If there is any reason not the drop fireworks at such a time as to maximize their entry velocity, it would probably be due to the targetting difficulties, safety concerns, and planning headaches inherent in launching the fireworks many days before the show is scheduled to take place, not because slower fireworks make for a better show.



Rick:

"(Setting off car alarms is a bit annoying but also rather funny.)"

Hey, a question: how often do car alarms succesfully prevent a theft?

Because in my experience, standard response to hearing a car alarm seems to be assuming it's a false alarm and ignoring it.

Byron said...

On fireworks from space:
I'm honestly not sure how far they'd be visible. At 100 km up, I think it'd only be on the order of 1000 km, and at 100 km up, the atmosphere's pretty thin. And while the object might make a path, the chances of having that path line up with your entry vector are rather small. You could give a small area a nice show, but not half the planet at once. (Yes, multiple shows will work, but that's not my point.)
As for coloring, I'm skeptical about that. I don't think the color would be terribly visible from the ground, because most of what would be heated would be the air, which isn't copper or whatever. I'm not sure, though. Maybe someone around here knows...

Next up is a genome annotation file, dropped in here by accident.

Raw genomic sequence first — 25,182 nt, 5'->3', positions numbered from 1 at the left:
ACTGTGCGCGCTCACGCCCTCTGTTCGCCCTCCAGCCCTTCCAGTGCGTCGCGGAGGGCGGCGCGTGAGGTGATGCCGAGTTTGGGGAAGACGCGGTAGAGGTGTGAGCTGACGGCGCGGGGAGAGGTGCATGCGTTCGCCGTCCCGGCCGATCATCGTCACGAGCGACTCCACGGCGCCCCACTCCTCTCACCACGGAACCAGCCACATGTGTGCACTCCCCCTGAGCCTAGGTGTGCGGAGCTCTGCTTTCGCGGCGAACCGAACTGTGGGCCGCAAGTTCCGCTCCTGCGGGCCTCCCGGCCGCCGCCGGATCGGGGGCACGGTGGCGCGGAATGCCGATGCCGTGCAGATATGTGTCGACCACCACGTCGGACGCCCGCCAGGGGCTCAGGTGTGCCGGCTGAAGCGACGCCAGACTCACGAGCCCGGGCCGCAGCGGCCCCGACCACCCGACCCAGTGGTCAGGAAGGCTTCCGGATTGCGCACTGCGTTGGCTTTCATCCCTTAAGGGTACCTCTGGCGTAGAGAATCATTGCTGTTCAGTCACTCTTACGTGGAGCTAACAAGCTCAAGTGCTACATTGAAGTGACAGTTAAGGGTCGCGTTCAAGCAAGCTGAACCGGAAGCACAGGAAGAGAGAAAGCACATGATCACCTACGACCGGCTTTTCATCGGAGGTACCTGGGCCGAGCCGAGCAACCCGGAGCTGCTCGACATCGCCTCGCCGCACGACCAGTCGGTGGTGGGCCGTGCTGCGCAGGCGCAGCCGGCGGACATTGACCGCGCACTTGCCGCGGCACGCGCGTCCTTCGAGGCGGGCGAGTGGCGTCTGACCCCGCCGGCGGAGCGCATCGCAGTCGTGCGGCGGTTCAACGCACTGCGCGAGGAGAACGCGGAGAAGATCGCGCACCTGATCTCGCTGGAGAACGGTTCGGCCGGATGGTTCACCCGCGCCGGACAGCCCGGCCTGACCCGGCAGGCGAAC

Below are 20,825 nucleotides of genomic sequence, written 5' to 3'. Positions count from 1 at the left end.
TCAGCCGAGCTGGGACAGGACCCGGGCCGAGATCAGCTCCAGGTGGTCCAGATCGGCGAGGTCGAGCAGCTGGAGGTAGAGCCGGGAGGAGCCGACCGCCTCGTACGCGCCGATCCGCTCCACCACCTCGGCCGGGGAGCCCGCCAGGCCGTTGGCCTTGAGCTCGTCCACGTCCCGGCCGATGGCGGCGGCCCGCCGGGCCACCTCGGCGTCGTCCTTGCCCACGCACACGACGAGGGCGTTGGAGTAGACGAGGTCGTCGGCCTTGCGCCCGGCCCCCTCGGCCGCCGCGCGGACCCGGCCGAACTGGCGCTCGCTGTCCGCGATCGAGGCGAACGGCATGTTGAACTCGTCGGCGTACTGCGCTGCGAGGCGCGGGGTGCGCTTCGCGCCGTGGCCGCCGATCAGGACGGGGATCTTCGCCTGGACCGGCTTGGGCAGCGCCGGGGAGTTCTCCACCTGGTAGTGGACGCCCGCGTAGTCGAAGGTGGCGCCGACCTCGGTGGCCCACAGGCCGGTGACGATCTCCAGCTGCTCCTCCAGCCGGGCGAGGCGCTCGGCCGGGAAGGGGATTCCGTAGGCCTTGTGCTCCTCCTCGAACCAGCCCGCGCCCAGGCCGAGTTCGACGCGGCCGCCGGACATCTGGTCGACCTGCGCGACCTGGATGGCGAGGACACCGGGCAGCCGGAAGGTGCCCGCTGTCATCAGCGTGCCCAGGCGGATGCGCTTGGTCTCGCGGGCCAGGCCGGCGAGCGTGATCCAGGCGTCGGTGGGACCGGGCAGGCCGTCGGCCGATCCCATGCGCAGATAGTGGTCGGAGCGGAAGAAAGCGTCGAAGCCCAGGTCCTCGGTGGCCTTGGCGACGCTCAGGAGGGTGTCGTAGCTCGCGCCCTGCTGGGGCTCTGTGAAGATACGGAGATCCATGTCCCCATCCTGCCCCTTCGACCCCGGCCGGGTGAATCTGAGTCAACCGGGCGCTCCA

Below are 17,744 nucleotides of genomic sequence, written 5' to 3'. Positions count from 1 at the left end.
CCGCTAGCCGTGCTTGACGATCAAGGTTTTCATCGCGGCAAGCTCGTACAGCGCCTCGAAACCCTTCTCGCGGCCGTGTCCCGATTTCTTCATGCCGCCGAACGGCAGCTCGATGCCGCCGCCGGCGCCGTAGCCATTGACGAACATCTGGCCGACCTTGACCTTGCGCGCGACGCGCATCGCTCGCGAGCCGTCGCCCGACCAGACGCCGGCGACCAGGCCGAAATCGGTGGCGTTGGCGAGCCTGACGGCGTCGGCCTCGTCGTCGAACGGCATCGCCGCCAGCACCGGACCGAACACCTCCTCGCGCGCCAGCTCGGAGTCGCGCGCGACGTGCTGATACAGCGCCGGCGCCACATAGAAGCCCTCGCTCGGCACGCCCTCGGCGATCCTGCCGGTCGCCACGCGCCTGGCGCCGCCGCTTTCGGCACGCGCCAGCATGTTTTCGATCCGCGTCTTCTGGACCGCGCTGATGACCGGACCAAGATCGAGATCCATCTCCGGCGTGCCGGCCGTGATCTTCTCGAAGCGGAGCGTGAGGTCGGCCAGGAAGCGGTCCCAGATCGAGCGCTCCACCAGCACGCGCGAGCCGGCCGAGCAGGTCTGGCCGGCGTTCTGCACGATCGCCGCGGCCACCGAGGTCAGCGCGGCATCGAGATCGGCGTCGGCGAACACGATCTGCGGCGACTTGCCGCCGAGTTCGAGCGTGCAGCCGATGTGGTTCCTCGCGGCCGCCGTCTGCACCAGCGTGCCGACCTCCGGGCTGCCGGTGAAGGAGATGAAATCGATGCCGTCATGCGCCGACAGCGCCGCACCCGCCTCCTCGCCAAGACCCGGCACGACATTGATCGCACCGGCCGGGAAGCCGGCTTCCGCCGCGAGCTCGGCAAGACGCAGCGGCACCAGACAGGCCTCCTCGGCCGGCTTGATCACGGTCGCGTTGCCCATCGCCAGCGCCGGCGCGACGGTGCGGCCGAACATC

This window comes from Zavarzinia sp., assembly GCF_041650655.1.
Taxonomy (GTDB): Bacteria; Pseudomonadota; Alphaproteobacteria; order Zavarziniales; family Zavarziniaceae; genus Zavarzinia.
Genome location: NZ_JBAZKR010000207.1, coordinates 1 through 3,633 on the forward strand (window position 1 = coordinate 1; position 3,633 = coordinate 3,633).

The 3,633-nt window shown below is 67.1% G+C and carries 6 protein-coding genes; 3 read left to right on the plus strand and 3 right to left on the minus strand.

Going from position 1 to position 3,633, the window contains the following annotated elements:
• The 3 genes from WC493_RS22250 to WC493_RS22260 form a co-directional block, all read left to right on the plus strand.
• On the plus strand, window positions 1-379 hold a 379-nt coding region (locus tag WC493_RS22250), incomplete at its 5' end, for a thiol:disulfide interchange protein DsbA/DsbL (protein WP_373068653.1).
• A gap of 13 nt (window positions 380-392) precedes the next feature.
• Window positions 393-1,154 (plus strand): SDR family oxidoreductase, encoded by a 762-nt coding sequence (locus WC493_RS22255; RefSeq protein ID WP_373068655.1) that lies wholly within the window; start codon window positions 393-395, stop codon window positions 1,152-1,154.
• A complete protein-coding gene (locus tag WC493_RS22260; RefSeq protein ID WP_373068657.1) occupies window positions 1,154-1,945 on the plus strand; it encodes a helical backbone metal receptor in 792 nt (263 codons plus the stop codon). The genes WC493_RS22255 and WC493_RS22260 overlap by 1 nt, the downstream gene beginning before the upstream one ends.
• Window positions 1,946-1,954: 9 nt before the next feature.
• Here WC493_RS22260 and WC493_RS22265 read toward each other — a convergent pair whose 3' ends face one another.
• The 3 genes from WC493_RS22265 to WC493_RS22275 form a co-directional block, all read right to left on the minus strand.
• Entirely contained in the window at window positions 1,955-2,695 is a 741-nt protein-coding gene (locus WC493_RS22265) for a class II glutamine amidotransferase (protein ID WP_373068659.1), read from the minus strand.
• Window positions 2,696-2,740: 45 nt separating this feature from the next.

Thucydides said...

Thinking about the book "Old Man's War", I can see initial conditions which would not support "showboating" in the normal sense.

Recall in "Old Man's War" the ships actually use some sort of quantum shift between editions of the multiverse (which closely resemble the initial universe). This would be difficult enough to imagine, but showboating would be even more difficult since ships would simply "appear" without any obvious warning or display.

After reading the book, I also wondered why the Humans simply didn't "tweak" the quantum shift process to favour universes where there were no aliens, thus ending the threat (Aliens who don't like human critters will also favour that sort of approach, unless their religion or something demands they enslave alien races...)

If this is the case, or ships need to operate in deep space to carry out their tasks (like military vessels in Forever War need to find a colapsar wormhole mouth) then showboating might need specially designed ships or artifacts for "parade" purposes, something like the guilted armour created for parades in the 1500's. After all, even if the technology really is "magic", humans need to have an outlet for displays of power and wealth.